FRANKFORT, Ky. (April 9, 2024) — In recognition of April as Deaf History Month, Team Kentucky and the Kentucky Commission on the Deaf and Hard of Hearing are honoring the contributions of people in the deaf and hard of hearing community and raising awareness about the issues they face.

Deaf History Month commemorates important milestones that represent major progress for deaf and hard of hearing individuals, including the establishment of the first public school for the deaf in the United States in Hartford, Connecticut, on April 15, 1817. It also celebrates the founding of Gallaudet University in Washington, D.C., following the approval of its charter by President Abraham Lincoln on April 8, 1864.

“Throughout April, I encourage everyone to learn about important historical figures in the deaf community and their many contributions and accomplishments to enhance accessibility and improve communication for individuals with hearing loss,” said Gov. Andy Beshear. “I believe my good friend and former commission director, the late Virginia Moore, would also encourage us to celebrate Deaf History Month by learning American Sign Language or by reaching out to one of the more than 700,000 Kentuckians who are deaf or hard of hearing.”

Numerous deaf and hard of hearing individuals who have left their mark on American society are also recognized and celebrated during Deaf History Month. Vinton Gray “Vint” Cerf, an American computer scientist who is considered the co-father of the internet; Juliette Gordon Low, founder of the Girl Scouts of the USA; and Marlee Matlin, an Academy Award winning actress, are just a few individuals whose contributions will be celebrated this month.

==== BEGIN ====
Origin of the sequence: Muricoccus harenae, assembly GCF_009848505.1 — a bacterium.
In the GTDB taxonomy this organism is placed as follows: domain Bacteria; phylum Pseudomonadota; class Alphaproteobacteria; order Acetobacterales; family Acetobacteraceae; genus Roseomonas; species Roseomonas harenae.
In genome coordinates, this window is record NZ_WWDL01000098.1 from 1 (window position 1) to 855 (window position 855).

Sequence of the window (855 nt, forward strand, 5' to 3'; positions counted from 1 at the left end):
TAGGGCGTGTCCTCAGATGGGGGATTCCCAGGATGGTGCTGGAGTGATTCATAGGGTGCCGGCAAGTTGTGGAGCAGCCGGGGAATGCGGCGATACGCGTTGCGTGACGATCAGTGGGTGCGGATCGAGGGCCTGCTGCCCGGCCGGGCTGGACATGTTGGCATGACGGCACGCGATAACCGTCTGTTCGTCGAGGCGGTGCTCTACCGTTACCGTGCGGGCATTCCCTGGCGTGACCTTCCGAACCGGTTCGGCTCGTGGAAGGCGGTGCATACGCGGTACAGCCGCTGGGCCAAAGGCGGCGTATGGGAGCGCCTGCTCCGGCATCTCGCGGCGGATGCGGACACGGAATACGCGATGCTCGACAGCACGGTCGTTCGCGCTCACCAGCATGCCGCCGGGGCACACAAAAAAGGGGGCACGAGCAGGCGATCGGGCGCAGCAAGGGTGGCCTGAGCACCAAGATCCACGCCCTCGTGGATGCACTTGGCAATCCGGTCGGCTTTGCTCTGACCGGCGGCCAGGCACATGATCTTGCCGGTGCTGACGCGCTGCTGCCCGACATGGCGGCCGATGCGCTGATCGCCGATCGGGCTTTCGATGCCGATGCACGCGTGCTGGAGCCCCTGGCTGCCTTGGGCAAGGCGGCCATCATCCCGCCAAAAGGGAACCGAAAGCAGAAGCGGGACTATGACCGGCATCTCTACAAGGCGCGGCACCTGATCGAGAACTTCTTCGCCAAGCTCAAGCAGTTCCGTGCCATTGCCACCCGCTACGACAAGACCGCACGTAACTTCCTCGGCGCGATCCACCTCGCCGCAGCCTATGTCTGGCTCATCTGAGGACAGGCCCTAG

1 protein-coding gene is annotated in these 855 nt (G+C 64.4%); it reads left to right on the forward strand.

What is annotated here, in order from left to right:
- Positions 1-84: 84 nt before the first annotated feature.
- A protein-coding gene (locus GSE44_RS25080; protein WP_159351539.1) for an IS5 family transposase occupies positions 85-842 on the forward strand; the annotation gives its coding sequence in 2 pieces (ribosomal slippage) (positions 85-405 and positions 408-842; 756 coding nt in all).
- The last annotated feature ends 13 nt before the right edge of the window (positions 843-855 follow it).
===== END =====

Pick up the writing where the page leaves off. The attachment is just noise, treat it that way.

On the state level, Gerry Gordon-Brown was a student at Kentucky State College at the time of Dr. Martin Luther King Jr.’s 1964 visit to Frankfort. Despite profound hearing loss, she was one of several thousand who marched in support of civil rights in the state, a day that led her into a lifetime of advocacy. In addition, Sandra Mae Frank, a Louisville native, has performed on Broadway and in numerous television series, recently portraying Dr. Wilder for several seasons on NBC’s New Amsterdam.

“We are proud to recognize the history and contributions of all deaf and hard of hearing individuals, especially those of our native Kentuckians,” said Anita Dowd, executive director of the Kentucky Commission on the Deaf and Hard of Hearing. “Deaf History Month is an opportunity for all Kentuckians to learn more about hearing loss and its impact, and the importance of communication access for everyone.”

Dowd said Kentuckians can also take advantage of the Kentucky Commission on Deaf and Hard of Hearing’s free presentations, workshops and trainings for groups and offices that request them. Topics include employment, health care, the justice system, sensitivity training, advocacy and education, as well as workshops that can be tailored to the audience’s needs. Click here to see a list of the topics that are available.